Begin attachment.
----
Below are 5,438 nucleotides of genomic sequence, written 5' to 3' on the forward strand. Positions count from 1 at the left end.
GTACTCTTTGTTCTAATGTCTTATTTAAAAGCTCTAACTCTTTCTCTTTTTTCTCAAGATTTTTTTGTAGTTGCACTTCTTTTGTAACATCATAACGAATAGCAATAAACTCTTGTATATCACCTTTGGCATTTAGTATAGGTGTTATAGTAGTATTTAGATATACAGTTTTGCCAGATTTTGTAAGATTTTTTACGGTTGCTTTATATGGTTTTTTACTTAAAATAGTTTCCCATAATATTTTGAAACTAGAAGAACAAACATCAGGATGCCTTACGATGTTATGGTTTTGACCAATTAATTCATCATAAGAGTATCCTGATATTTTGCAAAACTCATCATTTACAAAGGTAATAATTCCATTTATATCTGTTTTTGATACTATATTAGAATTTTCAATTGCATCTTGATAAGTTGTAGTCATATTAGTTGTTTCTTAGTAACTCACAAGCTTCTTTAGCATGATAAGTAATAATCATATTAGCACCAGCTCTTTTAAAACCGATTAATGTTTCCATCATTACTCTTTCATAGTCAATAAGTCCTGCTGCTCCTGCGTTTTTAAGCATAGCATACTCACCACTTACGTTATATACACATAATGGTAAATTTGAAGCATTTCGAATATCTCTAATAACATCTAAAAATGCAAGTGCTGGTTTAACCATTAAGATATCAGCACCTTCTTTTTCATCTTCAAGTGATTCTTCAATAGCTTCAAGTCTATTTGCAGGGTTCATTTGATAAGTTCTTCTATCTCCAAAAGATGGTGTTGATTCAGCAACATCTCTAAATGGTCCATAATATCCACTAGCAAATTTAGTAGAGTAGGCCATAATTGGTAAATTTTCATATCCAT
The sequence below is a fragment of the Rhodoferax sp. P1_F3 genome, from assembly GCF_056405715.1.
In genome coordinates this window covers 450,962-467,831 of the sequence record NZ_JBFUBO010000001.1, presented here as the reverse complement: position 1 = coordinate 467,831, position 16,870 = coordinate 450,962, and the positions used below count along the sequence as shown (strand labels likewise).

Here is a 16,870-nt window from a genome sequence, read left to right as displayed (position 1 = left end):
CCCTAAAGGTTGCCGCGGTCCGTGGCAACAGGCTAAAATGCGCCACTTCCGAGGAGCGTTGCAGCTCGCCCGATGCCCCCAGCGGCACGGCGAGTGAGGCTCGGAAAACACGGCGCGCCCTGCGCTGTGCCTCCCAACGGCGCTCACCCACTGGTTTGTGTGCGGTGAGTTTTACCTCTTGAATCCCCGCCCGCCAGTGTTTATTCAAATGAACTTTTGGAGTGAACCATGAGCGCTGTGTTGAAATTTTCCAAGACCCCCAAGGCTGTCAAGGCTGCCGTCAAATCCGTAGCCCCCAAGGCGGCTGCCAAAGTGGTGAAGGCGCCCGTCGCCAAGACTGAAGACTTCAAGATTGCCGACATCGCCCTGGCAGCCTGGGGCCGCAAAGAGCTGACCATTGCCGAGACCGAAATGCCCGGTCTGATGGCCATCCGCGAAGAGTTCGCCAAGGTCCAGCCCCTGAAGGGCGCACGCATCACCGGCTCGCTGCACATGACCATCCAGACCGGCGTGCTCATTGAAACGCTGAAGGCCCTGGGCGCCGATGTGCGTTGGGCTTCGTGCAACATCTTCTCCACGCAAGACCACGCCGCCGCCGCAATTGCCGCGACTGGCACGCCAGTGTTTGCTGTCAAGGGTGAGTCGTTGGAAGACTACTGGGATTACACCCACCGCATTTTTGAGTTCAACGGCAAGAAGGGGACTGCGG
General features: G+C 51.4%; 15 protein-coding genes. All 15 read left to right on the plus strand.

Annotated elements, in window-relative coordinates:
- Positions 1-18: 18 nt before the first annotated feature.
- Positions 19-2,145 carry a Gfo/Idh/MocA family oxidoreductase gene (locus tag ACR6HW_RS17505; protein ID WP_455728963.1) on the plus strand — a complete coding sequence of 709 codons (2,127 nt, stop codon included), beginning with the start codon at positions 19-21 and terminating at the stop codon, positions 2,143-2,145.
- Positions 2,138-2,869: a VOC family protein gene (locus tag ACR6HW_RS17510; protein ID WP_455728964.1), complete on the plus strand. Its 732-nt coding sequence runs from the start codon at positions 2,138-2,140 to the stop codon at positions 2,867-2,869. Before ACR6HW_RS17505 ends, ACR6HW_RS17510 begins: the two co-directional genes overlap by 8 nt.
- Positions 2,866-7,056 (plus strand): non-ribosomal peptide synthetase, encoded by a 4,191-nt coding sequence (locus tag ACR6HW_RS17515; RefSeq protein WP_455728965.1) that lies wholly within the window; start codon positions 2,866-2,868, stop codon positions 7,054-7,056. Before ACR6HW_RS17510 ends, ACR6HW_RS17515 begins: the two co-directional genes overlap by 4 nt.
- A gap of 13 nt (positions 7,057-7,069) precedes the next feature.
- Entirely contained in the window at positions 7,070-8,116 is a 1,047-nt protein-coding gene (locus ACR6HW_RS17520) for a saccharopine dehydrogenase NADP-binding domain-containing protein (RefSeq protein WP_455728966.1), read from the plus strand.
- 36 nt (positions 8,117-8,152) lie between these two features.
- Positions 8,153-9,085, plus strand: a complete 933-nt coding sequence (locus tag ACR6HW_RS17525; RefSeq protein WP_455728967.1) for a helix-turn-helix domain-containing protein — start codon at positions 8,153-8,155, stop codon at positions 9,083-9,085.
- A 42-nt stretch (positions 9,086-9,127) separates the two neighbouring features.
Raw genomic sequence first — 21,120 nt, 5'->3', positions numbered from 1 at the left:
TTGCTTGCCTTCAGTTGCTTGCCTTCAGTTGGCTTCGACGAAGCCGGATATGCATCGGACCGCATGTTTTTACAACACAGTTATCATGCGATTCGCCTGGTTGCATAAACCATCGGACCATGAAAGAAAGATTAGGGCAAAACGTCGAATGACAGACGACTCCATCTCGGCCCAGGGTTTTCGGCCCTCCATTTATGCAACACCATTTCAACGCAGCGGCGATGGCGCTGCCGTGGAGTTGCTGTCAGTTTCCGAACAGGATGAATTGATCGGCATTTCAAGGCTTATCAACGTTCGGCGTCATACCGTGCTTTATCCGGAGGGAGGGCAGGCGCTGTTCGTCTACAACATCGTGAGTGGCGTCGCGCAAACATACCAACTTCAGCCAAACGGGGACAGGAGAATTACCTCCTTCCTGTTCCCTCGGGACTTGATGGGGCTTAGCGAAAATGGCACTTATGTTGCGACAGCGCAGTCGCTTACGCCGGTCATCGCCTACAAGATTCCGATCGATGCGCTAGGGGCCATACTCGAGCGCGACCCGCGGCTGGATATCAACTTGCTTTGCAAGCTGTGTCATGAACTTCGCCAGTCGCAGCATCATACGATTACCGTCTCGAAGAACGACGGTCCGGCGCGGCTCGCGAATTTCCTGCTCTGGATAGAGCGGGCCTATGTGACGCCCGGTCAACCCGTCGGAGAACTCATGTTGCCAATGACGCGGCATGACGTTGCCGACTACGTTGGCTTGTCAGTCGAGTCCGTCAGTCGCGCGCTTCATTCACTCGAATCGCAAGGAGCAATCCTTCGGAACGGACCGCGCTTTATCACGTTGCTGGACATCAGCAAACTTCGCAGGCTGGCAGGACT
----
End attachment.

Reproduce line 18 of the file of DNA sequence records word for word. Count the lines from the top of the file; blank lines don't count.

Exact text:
Raw genomic sequence first — 21,120 nt, 5'->3', positions numbered from 1 at the left: